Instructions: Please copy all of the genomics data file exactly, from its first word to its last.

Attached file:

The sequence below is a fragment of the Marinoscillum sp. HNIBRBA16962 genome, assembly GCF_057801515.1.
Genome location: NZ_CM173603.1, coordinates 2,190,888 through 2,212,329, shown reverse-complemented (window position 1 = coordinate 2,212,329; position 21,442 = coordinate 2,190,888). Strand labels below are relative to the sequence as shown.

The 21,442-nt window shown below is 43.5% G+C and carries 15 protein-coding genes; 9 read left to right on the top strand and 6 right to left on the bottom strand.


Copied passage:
The sequence below is a fragment of the Marinoscillum sp. HNIBRBA16962 genome, assembly GCF_057801515.1.
Genome location: NZ_CM173603.1, coordinates 2,190,888 through 2,212,329, shown reverse-complemented (window position 1 = coordinate 2,212,329; position 21,442 = coordinate 2,190,888). Strand labels below are relative to the sequence as shown.

The 21,442-nt window shown below is 43.5% G+C and carries 15 protein-coding genes; 9 read left to right on the top strand and 6 right to left on the bottom strand.